Trump's War on Terror

Members of Iraqi army are seen during the war between Iraqi army and Shi'ite Popular Mobilization Forces (PMF) against the Islamic State militants in al-Ayadiya, northwest of Tal Afar, Iraq August 28, 2017. REUTERS/Thaier Al-Sudani

After eight exhausting years fighting terrorist groups, there are important insights from the Obama administration that President Trump would be wise to heed.

November-December 2017

There was also an uneasy tension between traditional development and governance programs and CVE-specific programming. Particularly for development practitioners, the first-order concern is to respond to locally driven needs and priorities, and to determine how the international community can best support community goals. In contrast, CVE programming asks a fundamentally different question: to what extent can programming in local communities help achieve U.S. counterterrorism objectives? Such an approach risks overlooking local drivers of instability not directly related to extremism, allowing conflicts and grievances to fester. Additionally, CVE programs’ heavy focus on combating extremist ideologies meant that they often gave government actors a pass—even though state security forces are key drivers of insecurity.

 

AS THE Trump administration proceeds with the complex challenges of counterterrorism, it should bear in mind five lessons.

First, protecting civilians is not just a moral obligation derived from international human-rights and humanitarian law; it is also smart strategy. Violent extremist groups are adept at exploiting local outrage in response to civilian casualties. As dozens of former national-security officials wrote to Secretary of Defense James Mattis in an open letter in March, “Even small numbers of unintentional civilian deaths or injuries . . . can cause significant strategic setbacks.” Civilian casualties alienate local populations, reduce their willingness to cooperate with international forces and foster new grievances that can push individuals toward violence. President Trump should refrain from dismantling Obama’s legal and policy framework governing air strikes and civilian protection. While the Presidential Policy Guidance could be amended to facilitate accelerated prestrike deliberations, these shifts should not come at the expense of interagency input and civilian-protection standards that go beyond the criteria set out in international humanitarian law.

Second, providing greater transparency about U.S. air strikes is critical. The Trump administration should reinforce and bolster President Obama’s commitments to improving clarity around U.S. air strikes. In the face of public backlash over increasing civilian deaths, it may be tempting to once again veil the program in secrecy. This temptation should be resisted. The absence of independent investigations and data plays into the hands of terrorist groups, which can capitalize on civilian populations’ fear and uncertainty and misrepresent casualty numbers. Moreover, discrepancies between official U.S. government reporting on civilian deaths and numbers reported from independent outside sources undermine U.S. credibility, and make it harder to ensure that other countries will comply with civilian protection principles. If the United States underestimates actual levels of civilian casualties, it risks incorrectly prioritizing civilian protection in future operations and obstructing internal learning to mitigate civilian harm.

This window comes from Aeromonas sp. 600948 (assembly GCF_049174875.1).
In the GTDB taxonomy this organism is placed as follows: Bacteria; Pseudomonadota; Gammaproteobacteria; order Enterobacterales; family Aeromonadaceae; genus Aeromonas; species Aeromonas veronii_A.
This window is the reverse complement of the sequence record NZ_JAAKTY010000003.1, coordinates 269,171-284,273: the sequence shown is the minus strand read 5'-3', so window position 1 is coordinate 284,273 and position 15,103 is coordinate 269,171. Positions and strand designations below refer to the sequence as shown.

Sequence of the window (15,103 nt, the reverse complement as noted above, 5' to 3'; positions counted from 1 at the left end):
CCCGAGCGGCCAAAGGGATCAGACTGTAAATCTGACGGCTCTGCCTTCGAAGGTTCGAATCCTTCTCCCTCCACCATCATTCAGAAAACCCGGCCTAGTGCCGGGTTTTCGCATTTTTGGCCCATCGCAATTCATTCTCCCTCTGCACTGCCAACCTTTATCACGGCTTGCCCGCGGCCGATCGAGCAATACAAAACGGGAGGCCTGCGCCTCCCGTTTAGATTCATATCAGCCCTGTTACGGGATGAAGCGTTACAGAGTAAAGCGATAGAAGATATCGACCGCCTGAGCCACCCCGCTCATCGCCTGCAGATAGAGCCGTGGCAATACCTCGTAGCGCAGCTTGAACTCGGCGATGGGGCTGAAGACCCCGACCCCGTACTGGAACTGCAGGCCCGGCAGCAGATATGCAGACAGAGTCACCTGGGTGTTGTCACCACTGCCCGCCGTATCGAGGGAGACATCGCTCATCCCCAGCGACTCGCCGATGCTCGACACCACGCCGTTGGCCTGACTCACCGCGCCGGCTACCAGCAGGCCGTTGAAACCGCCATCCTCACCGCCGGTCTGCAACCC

Third, conducting air strikes without an accompanying political strategy and civilian engagement will not lead to success. Targeted killings can accomplish key tactical objectives. For example, U.S. drone strikes have reduced the number of core Al Qaeda members in Pakistan, and helped thwart the Islamic State’s further territorial expansion in Iraq and Syria. Yet over the course of the past eight years, the limitations of the light-footprint approach have also become evident. According to Long (2014), decapitation strategies that consist of targeting high-level leaders and key middlemen tend to be less effective against highly institutionalized groups that can quickly absorb shocks to their leadership structure. In these cases, targeted attacks may create temporary disruptions and trigger tactical shifts, without diminishing the organization’s overall strength. In addition, a narrow focus on decapitation risks missing, and inadvertently exacerbating, broader conflict dynamics that allow terrorist groups to thrive. For example, while air strikes have dealt serious blows to AQAP in Yemen, the ongoing civil war has allowed the group to benefit from the local war economy and exploit growing sectarianism at the grassroots level.

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